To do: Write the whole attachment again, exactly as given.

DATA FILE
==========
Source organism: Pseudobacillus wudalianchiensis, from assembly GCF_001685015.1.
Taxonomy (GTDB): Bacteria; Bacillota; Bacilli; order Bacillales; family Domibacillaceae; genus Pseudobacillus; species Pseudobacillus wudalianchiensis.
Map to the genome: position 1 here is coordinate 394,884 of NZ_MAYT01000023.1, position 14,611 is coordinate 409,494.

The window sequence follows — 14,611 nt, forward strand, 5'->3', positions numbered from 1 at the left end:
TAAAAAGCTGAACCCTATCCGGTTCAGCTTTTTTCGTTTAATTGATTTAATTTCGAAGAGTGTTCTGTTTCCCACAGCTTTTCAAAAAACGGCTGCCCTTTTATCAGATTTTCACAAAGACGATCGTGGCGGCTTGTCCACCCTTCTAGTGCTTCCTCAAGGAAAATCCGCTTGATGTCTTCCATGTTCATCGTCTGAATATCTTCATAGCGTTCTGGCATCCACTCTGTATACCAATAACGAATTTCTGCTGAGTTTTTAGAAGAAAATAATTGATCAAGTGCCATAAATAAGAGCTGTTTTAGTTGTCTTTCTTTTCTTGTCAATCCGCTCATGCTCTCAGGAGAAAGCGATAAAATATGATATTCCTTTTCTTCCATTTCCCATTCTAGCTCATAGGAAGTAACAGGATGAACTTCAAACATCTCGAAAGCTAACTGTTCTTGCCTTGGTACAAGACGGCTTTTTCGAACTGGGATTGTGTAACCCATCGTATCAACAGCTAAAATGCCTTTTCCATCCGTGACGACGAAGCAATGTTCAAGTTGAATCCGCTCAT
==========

Source organism: Pseudobacillus wudalianchiensis, from assembly GCF_001685015.1.
Taxonomy (GTDB): Bacteria; Bacillota; Bacilli; order Bacillales; family Domibacillaceae; genus Pseudobacillus; species Pseudobacillus wudalianchiensis.
Map to the genome: position 1 here is coordinate 394,884 of NZ_MAYT01000023.1, position 14,611 is coordinate 409,494.

The window sequence follows — 14,611 nt, forward strand, 5'->3', positions numbered from 1 at the left end:
TAAAAAGCTGAACCCTATCCGGTTCAGCTTTTTTCGTTTAATTGATTTAATTTCGAAGAGTGTTCTGTTTCCCACAGCTTTTCAAAAAACGGCTGCCCTTTTATCAGATTTTCACAAAGACGATCGTGGCGGCTTGTCCACCCTTCTAGTGCTTCCTCAAGGAAAATCCGCTTGATGTCTTCCATGTTCATCGTCTGAATATCTTCATAGCGTTCTGGCATCCACTCTGTATACCAATAACGAATTTCTGCTGAGTTTTTAGAAGAAAATAATTGATCAAGTGCCATAAATAAGAGCTGTTTTAGTTGTCTTTCTTTTCTTGTCAATCCGCTCATGCTCTCAGGAGAAAGCGATAAAATATGATATTCCTTTTCTTCCATTTCCCATTCTAGCTCATAGGAAGTAACAGGATGAACTTCAAACATCTCGAAAGCTAACTGTTCTTGCCTTGGTACAAGACGGCTTTTTCGAACTGGGATTGTGTAACCCATCGTATCAACAGCTAAAATGCCTTTTCCATCCGTGACGACGAAGCAATGTTCAAGTTGAATCCGCTCAT